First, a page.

Max Weber gave the classic definition concerning the relationship between power and autority "autority is legitimate power". Weber identified three ideal types of legitimation of power - traditional, legal/rational, and charismatic. Weber defined legitimacy as a belief in the virtue of the authority, leading to its ability to be obeyed; a belief that is the basis of any authority.

Charismatic legitimacy was seen by Max Weber as an innovative and revolutionary force capable of challenging and disrupting the established normative order. Weber described it as a form of social authority based on perceived exceptional and inspirational qualities of the leader, as opposed to rational-legal authority or authority based on tradition.

Charismatic legitimacy rests on the capacity of a leader to claim authority by virtue of supposed magical powers, divine revelation, or heroic action or persuasive abilities. People who obey charismatic leaders are thought of as disciples or followers rather than rules-based actors, or actors accepting the power of custom and tradition. By no means do all leaders or “reform champions” enjoy charismatic legitimacy. Charismatic leaders are most likely to emerge when traditional leaders or rational-legal systems are failing, or in crisis. In recent decades charismatic religious and political leaders have appeared in response and resistance to colonialism, globalisation, failed and failing state systems, economic stress and collapse, and the inability of the modern state to deliver real security to citizens.

Leaders enjoying charismatic legitimacy pose a challenge to both rationallegal and “traditional” authority. It is much more difficult to find ways of accommodating charismatic leadership of this type with rational-legal legitimacy than it is to accommodate traditional and rational-legal legitimacy.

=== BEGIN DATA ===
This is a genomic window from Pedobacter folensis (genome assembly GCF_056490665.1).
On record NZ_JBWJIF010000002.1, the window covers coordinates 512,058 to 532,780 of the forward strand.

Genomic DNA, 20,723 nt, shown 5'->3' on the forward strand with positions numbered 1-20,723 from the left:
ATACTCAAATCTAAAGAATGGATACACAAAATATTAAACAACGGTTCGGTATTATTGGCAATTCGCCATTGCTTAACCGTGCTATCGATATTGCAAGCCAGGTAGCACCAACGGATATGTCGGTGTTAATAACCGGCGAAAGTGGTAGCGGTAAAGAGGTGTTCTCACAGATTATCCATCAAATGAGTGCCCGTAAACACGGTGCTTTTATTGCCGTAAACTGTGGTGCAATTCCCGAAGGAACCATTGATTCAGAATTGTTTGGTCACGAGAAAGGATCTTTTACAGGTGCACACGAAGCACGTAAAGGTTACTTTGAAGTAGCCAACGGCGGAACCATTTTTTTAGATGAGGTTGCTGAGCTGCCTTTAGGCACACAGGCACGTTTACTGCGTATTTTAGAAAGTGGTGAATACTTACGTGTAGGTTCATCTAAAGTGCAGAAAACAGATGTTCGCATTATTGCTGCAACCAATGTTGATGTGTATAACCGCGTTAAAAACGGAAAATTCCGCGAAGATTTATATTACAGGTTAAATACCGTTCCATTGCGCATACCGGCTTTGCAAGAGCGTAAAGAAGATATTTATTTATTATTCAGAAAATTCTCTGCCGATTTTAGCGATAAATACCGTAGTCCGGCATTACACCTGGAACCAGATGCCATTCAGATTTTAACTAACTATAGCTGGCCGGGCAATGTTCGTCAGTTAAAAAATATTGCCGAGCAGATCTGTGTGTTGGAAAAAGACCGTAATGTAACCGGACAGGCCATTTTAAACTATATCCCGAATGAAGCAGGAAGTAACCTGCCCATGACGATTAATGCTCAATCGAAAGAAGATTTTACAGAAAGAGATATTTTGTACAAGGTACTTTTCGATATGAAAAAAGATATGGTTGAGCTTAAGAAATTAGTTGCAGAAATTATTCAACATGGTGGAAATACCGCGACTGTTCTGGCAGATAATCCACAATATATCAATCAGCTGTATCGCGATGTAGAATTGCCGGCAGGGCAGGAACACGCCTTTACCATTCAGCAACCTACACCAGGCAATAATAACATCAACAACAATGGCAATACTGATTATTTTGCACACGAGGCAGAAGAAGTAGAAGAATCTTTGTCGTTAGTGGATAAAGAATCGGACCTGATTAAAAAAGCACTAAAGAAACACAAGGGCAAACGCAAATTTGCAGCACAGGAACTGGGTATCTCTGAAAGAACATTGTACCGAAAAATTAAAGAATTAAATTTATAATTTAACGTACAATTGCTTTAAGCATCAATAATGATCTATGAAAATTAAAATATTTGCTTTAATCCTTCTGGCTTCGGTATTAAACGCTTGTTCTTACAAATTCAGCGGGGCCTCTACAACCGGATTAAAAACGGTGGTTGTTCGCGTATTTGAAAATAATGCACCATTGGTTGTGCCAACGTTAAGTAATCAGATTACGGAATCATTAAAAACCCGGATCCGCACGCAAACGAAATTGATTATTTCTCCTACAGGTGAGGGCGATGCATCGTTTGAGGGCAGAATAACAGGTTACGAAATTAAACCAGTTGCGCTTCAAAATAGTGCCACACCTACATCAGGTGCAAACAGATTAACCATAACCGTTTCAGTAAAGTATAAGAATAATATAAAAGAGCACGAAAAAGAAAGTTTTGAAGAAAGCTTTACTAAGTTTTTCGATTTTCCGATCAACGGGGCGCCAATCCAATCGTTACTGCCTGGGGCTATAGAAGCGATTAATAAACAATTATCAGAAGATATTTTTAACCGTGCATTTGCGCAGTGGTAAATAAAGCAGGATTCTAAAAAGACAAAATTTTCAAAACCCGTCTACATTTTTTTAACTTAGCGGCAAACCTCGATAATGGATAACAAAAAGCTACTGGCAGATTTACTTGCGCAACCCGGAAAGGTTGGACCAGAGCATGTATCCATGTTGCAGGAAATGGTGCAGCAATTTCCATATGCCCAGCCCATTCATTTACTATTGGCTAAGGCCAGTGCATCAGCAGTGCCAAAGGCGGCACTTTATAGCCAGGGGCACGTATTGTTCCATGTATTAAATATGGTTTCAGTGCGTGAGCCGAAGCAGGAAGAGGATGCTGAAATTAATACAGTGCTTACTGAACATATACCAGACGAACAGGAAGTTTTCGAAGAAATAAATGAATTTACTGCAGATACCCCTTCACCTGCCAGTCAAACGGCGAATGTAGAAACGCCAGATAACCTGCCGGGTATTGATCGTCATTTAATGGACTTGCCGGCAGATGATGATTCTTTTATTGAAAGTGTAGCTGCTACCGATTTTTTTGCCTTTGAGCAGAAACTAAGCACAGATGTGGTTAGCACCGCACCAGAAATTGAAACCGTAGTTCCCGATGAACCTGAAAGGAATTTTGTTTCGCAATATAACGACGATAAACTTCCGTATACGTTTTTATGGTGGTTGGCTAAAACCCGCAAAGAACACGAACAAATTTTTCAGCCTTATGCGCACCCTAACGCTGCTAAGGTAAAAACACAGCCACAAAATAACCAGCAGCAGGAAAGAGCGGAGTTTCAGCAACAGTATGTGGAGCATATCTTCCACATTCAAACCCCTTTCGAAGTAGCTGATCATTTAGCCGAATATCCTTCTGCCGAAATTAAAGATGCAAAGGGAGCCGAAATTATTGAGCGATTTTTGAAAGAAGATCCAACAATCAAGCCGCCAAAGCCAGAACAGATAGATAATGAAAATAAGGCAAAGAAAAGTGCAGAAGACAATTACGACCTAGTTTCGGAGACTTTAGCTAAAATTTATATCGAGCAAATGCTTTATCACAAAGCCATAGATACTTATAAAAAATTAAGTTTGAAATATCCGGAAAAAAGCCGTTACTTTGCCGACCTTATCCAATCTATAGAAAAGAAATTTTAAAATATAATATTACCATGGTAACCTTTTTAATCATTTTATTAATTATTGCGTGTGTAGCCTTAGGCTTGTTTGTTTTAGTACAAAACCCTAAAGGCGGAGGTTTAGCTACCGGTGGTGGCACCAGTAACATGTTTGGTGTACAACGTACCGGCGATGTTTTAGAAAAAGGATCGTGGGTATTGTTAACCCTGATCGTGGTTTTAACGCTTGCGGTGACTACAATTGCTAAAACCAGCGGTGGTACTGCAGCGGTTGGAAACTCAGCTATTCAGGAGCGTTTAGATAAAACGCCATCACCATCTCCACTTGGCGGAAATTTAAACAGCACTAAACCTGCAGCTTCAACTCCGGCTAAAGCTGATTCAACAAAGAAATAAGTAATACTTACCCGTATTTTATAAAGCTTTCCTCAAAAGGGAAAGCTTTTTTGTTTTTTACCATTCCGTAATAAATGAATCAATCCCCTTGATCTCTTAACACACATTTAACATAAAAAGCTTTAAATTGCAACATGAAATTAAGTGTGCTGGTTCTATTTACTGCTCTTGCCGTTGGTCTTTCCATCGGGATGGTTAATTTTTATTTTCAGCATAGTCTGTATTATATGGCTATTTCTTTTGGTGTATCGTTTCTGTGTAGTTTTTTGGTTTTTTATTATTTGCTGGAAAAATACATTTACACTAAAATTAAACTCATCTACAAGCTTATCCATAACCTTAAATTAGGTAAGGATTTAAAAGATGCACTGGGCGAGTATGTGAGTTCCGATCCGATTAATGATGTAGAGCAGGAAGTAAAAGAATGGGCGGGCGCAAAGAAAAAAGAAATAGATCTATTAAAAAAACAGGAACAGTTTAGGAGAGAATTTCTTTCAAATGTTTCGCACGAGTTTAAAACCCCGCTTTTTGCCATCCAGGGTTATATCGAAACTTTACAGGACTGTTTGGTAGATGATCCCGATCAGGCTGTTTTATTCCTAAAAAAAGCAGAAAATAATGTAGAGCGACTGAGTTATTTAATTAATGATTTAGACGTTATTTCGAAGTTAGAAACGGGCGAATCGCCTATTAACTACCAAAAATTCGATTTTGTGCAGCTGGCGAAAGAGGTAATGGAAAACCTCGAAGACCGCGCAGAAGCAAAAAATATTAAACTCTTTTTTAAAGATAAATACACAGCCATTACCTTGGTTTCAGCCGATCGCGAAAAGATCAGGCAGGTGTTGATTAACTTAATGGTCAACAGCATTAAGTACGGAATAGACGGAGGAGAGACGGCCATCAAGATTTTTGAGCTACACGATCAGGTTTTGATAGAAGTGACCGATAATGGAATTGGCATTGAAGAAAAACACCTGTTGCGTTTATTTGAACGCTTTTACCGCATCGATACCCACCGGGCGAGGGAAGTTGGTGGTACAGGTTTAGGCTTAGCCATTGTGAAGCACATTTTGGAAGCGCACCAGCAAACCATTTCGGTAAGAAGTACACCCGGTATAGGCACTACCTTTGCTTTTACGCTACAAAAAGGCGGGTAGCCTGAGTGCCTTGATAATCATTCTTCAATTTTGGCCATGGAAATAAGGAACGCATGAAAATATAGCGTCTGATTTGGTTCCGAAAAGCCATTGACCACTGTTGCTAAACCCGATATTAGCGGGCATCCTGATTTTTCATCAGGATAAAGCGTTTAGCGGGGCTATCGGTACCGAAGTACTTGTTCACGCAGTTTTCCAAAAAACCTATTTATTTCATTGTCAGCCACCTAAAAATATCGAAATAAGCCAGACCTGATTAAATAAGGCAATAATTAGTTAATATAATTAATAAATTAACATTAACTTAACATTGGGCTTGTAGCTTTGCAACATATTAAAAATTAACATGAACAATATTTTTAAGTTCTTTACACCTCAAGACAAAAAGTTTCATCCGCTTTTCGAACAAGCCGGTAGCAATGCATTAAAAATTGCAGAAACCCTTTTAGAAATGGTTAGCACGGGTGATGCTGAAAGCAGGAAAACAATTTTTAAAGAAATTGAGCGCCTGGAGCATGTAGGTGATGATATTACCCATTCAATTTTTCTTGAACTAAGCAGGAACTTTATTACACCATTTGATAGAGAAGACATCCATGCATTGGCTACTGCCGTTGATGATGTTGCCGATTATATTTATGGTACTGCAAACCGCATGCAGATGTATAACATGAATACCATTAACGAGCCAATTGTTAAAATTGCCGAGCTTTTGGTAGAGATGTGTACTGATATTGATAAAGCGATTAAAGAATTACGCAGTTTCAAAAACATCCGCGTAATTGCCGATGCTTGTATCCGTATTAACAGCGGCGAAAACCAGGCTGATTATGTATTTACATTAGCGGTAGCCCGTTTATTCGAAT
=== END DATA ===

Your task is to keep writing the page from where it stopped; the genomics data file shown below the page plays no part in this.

Writing in the 1910s, Weber argued that charisma was the only social force capable of challenging the inexorable advance of industrialized, bureaucratized society. He defined the term as “a certain quality of an individualized personality by virtue of which he is considered extraordinary and treated as endowed with supernatural, superhuman, or at least specifically exceptional powers or qualities ... on the basis of [which] the individual concerned is treated as a 'leader.'”

As proof of the fact that nothing is more tangible and unambiguous than the exercise of power, the medieval origins of monarchy reference claims to sacredness, and even to the invulnerability (and the unavailability) of the sovereign's body as proof of the superhuman origins of his power. Weber observed that at the beginning of a social movement authority is often embodied in a "charismatic" figure but as the movement acquires legitimacy, the charismatic authority is transformed into bureaucratic control.

It is primarily because of Max Weber that the concept of charisma has become part of the vocabulary of the social scientist and has entered into popular discourse. That the concept is widely used in both scholarly and nonscholarly circles is no guarantee that it is fully understood and correctly used. Indeed, it is a rather problematic notion.

Weber wrote that charismatic rule in the “pure” sense is always a product of “unusual” situations and arises from an “aggravation,” from a “dedication to hero-worship.” When it flows back into “everyday constraints,” it is “as a rule broken, transposed and bent 'institutionally.'”

Weber's charismatic leadership is not only unbound by rules, it tends to be also an almost demiurgic moulder of history. In a word: the idea of charisma somehow hypostatizes the freedom of the creative ruler, or individual. Admittedly, this crude hypostasis is due still more to some neoWeberians than to Weber himself.

With the concept of charisma he created an opportunity out of his pathological disposition. Weber's 'charisma' came in for criticism, on both the left and the right. At the Weber Congress in 1964, when all the PR in connection with J.F.Kennedy was still fresh in people's minds, Herbert Marcuse argued that the power apparatus needed and generated a 'charismatic apex', and that 'charisma', understood as a person was 'perhaps the most questionable' quality, of all of Weber's concepts.





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Page last modified: 14-01-2018 18:40:27 ZULU